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Budget Photo Editing Build...Please Advise, Newbie Here

photoisland00
  • 72 months ago

This is my first build with photo editing in mind. I've built a couple of machines before but it has been a while so I'm asking for your collective wisdom on this.

PCPartPicker part list / Price breakdown by merchant

Type Item Price
CPU Intel Core i5-4590 3.3GHz Quad-Core Processor $199.98 @ SuperBiiz
CPU Cooler Cooler Master Hyper 212 Plus 76.8 CFM Sleeve Bearing CPU Cooler $29.98 @ SuperBiiz
Motherboard MSI Z87-G45 Gaming ATX LGA1150 Motherboard $129.98 @ SuperBiiz
Memory Corsair Vengeance 8GB (2 x 4GB) DDR3-2133 Memory $89.99 @ Newegg
Storage Seagate Barracuda 3TB 3.5" 7200RPM Internal Hard Drive $99.99 @ Amazon
Storage Seagate Barracuda 3TB 3.5" 7200RPM Internal Hard Drive $99.99 @ Amazon
Power Supply Corsair Builder 600W 80+ Bronze Certified ATX Power Supply $39.99 @ Newegg
Total
Prices include shipping, taxes, and discounts when available $689.90

Note: Monitors, mouse, OS drive, case, I already own so not included in this list

I can live with this total price but if I could shave off $100 without losing much performance I would be happier. Any suggestions? My photo editing is mostly done in Lightroom 4 and some Photoshop Elements. I'm choosing to rely on the integrated graphics of the Intel chip because I understand a graphics card doesn't buy me much performance-wise. Also, I'm not planning on over-clocking the CPU, but should I? I suppose I could buy an unlocked one for not much more. The motherboard choice is one of my biggest questions. I think I can save some money there and go with a cheaper one but I'm trying to maximize value and reliability with this build. I read this article about memory for the Haswell processors and thus chose the DDR3-2133 memory but the cheaper motherboards don't appear to support that speed. Your advice on any or all of this would be greatly appreciated.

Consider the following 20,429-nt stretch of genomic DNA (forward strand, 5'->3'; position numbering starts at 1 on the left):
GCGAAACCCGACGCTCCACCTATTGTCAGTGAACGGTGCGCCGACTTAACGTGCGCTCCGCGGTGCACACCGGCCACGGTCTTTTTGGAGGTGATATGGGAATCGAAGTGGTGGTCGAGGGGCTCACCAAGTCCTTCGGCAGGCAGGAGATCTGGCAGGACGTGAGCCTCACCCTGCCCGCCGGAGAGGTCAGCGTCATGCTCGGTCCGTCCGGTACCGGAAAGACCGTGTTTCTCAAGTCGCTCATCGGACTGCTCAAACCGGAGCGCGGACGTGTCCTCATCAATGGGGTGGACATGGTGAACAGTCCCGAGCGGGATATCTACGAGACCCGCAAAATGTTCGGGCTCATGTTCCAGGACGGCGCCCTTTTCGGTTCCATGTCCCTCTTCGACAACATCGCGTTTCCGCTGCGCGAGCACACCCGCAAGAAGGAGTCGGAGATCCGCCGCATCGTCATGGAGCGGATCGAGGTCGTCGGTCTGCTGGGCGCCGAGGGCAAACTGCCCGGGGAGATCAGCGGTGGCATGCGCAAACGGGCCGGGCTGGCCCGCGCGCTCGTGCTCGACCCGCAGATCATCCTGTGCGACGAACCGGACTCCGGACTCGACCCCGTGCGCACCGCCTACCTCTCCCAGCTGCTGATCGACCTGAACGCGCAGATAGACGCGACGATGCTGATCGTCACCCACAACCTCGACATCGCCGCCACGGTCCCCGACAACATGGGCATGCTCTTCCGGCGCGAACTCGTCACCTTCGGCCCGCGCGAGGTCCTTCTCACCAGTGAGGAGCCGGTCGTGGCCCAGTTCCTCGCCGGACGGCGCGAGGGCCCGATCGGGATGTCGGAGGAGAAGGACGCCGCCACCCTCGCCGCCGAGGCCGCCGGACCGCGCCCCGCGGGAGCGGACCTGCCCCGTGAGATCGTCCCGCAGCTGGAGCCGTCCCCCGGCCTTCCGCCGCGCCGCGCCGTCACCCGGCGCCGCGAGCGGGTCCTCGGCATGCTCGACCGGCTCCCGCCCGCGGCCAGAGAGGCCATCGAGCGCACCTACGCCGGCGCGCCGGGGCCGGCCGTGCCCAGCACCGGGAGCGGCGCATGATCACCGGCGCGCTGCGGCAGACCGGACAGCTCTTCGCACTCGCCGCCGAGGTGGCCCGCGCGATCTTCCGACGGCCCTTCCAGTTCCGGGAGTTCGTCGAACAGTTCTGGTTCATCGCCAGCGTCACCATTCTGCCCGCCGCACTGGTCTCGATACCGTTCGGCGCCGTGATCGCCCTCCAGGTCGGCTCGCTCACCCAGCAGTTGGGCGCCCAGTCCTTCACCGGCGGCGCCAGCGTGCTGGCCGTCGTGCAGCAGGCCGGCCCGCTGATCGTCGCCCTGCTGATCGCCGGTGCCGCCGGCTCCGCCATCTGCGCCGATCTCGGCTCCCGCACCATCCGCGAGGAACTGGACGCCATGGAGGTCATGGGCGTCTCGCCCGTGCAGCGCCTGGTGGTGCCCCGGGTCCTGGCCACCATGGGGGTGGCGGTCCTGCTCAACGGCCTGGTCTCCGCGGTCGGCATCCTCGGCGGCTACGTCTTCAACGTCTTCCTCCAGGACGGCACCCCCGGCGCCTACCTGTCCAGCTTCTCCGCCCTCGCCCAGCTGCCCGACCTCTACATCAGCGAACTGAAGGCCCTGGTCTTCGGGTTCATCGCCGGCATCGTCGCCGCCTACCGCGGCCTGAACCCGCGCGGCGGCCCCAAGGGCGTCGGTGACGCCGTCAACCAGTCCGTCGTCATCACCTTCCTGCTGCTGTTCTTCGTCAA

Comments

  • 72 months ago
  • 1 point

"z" motherboards generally have more SATA connectors (via Marvel or other controllers added to the board). They support higher RAM speeds. Offer overclocking stability, have more software and features. Allow for Crossfire or SLI, and generally cost more :).

Overclocking now-a-days is fairly easy. There is usually an "easy button" one click overclocking where the board literally overclocks the CPU for you. Crazy stuff man.

Puget systems has a nice article outlining the differences between the different motherboard chipsets. (Also keep in mind that the Z97 and H97 chipsets have been released to go with the new Haswell Refresh Processors.)

  • 72 months ago
  • 1 point

Thank you, and that article was very helpful too.

  • 72 months ago
  • 1 point

No problem, hope it helps you pick what you want to do!

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